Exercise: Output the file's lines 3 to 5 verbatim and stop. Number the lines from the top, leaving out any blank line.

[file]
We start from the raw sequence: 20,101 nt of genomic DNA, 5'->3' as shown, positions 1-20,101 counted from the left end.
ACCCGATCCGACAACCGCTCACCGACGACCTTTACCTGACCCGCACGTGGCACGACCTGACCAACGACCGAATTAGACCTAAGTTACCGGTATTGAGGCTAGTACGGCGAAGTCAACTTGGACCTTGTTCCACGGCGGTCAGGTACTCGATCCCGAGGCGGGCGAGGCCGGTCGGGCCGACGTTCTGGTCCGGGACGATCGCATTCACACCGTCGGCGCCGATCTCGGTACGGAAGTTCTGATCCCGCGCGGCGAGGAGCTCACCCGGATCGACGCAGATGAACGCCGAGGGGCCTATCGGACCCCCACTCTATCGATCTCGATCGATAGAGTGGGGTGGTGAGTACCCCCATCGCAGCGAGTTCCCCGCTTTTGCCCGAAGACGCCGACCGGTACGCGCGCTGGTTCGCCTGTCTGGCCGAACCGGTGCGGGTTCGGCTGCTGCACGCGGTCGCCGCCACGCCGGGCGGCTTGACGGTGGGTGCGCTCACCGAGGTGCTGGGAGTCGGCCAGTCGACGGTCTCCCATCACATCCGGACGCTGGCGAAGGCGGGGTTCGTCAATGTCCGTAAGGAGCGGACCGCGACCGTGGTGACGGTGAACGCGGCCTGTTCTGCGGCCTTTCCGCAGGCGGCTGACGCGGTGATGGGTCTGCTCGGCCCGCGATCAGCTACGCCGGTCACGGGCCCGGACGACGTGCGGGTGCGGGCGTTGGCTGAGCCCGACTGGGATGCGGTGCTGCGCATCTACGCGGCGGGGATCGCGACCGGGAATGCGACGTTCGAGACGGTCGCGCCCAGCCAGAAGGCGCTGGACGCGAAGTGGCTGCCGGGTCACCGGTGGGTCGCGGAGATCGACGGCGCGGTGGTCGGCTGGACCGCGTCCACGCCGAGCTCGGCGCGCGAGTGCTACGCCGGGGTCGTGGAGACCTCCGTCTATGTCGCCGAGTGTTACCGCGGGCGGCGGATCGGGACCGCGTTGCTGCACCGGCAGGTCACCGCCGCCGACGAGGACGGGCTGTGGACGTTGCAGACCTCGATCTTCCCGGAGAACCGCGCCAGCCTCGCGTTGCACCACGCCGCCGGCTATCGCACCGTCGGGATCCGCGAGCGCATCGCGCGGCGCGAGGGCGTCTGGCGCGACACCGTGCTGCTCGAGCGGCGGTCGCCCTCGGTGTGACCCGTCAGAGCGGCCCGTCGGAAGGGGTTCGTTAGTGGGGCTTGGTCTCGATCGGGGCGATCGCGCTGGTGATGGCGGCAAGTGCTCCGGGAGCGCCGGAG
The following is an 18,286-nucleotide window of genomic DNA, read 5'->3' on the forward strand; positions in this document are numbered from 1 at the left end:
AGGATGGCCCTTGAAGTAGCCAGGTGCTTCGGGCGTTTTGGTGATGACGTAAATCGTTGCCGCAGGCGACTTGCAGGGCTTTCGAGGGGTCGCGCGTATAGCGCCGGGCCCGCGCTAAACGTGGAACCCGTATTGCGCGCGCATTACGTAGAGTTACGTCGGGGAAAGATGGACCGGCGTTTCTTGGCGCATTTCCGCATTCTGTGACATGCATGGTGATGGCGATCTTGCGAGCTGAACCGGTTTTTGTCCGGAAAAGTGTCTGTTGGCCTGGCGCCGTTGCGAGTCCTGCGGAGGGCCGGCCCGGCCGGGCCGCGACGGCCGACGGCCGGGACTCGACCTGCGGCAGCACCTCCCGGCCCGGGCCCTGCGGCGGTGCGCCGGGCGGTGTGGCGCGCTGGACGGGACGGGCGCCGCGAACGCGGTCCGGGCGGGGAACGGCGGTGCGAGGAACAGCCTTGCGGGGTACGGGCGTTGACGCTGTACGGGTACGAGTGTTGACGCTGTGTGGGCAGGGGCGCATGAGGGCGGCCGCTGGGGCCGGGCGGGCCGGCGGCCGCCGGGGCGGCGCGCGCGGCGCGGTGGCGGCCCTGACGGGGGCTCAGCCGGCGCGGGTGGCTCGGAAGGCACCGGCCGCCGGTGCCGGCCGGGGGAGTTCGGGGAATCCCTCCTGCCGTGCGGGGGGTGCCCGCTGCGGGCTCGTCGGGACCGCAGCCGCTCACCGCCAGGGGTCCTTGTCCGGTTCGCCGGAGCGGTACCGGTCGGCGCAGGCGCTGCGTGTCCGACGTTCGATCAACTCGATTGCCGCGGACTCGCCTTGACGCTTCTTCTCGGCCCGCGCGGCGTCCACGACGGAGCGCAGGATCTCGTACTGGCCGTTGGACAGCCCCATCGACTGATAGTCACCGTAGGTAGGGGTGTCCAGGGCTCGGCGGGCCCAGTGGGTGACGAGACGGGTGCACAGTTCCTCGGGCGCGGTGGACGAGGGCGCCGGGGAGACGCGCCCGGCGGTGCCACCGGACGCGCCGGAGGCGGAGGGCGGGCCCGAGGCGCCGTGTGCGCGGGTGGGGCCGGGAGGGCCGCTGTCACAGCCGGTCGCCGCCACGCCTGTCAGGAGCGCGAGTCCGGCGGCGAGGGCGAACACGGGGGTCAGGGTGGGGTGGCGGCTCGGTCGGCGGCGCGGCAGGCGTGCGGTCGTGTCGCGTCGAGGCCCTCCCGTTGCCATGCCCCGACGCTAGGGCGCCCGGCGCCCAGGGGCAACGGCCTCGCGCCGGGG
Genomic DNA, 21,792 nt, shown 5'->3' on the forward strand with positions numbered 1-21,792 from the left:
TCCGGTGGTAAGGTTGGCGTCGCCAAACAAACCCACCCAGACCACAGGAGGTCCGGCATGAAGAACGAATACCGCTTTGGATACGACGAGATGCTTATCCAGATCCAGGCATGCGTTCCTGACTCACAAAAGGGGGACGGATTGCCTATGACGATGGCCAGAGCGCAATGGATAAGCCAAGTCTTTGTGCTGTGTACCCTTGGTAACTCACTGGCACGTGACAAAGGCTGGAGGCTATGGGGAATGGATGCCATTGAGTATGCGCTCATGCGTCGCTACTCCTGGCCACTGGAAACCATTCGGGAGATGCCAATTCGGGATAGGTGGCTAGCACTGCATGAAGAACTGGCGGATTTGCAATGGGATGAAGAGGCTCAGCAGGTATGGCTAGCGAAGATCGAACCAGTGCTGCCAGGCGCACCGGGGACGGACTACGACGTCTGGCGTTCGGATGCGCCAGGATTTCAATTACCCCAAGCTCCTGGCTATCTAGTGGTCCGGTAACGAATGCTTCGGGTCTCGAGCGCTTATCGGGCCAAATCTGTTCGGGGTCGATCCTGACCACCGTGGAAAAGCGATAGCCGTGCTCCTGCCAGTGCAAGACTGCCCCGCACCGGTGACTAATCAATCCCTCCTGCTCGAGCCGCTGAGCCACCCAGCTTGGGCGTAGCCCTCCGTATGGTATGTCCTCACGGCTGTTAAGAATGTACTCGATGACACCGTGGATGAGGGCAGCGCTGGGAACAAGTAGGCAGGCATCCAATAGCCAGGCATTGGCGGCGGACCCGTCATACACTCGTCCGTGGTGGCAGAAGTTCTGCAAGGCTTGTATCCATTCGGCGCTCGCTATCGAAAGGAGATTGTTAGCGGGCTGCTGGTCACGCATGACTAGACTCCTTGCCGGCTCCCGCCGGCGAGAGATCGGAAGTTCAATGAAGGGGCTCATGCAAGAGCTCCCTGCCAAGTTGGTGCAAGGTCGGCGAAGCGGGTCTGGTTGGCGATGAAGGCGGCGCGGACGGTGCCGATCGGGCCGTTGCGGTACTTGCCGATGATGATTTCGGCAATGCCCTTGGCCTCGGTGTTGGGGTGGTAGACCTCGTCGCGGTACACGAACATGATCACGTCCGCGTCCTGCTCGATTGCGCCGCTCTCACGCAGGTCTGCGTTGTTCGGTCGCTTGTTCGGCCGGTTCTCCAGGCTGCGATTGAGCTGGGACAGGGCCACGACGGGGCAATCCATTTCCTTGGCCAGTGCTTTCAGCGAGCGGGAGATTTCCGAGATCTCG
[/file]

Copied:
The following is an 18,286-nucleotide window of genomic DNA, read 5'->3' on the forward strand; positions in this document are numbered from 1 at the left end:
AGGATGGCCCTTGAAGTAGCCAGGTGCTTCGGGCGTTTTGGTGATGACGTAAATCGTTGCCGCAGGCGACTTGCAGGGCTTTCGAGGGGTCGCGCGTATAGCGCCGGGCCCGCGCTAAACGTGGAACCCGTATTGCGCGCGCATTACGTAGAGTTACGTCGGGGAAAGATGGACCGGCGTTTCTTGGCGCATTTCCGCATTCTGTGACATGCATGGTGATGGCGATCTTGCGAGCTGAACCGGTTTTTGTCCGGAAAAGTGTCTGTTGGCCTGGCGCCGTTGCGAGTCCTGCGGAGGGCCGGCCCGGCCGGGCCGCGACGGCCGACGGCCGGGACTCGACCTGCGGCAGCACCTCCCGGCCCGGGCCCTGCGGCGGTGCGCCGGGCGGTGTGGCGCGCTGGACGGGACGGGCGCCGCGAACGCGGTCCGGGCGGGGAACGGCGGTGCGAGGAACAGCCTTGCGGGGTACGGGCGTTGACGCTGTACGGGTACGAGTGTTGACGCTGTGTGGGCAGGGGCGCATGAGGGCGGCCGCTGGGGCCGGGCGGGCCGGCGGCCGCCGGGGCGGCGCGCGCGGCGCGGTGGCGGCCCTGACGGGGGCTCAGCCGGCGCGGGTGGCTCGGAAGGCACCGGCCGCCGGTGCCGGCCGGGGGAGTTCGGGGAATCCCTCCTGCCGTGCGGGGGGTGCCCGCTGCGGGCTCGTCGGGACCGCAGCCGCTCACCGCCAGGGGTCCTTGTCCGGTTCGCCGGAGCGGTACCGGTCGGCGCAGGCGCTGCGTGTCCGACGTTCGATCAACTCGATTGCCGCGGACTCGCCTTGACGCTTCTTCTCGGCCCGCGCGGCGTCCACGACGGAGCGCAGGATCTCGTACTGGCCGTTGGACAGCCCCATCGACTGATAGTCACCGTAGGTAGGGGTGTCCAGGGCTCGGCGGGCCCAGTGGGTGACGAGACGGGTGCACAGTTCCTCGGGCGCGGTGGACGAGGGCGCCGGGGAGACGCGCCCGGCGGTGCCACCGGACGCGCCGGAGGCGGAGGGCGGGCCCGAGGCGCCGTGTGCGCGGGTGGGGCCGGGAGGGCCGCTGTCACAGCCGGTCGCCGCCACGCCTGTCAGGAGCGCGAGTCCGGCGGCGAGGGCGAACACGGGGGTCAGGGTGGGGTGGCGGCTCGGTCGGCGGCGCGGCAGGCGTGCGGTCGTGTCGCGTCGAGGCCCTCCCGTTGCCATGCCCCGACGCTAGGGCGCCCGGCGCCCAGGGGCAACGGCCTCGCGCCGGGG
Genomic DNA, 21,792 nt, shown 5'->3' on the forward strand with positions numbered 1-21,792 from the left: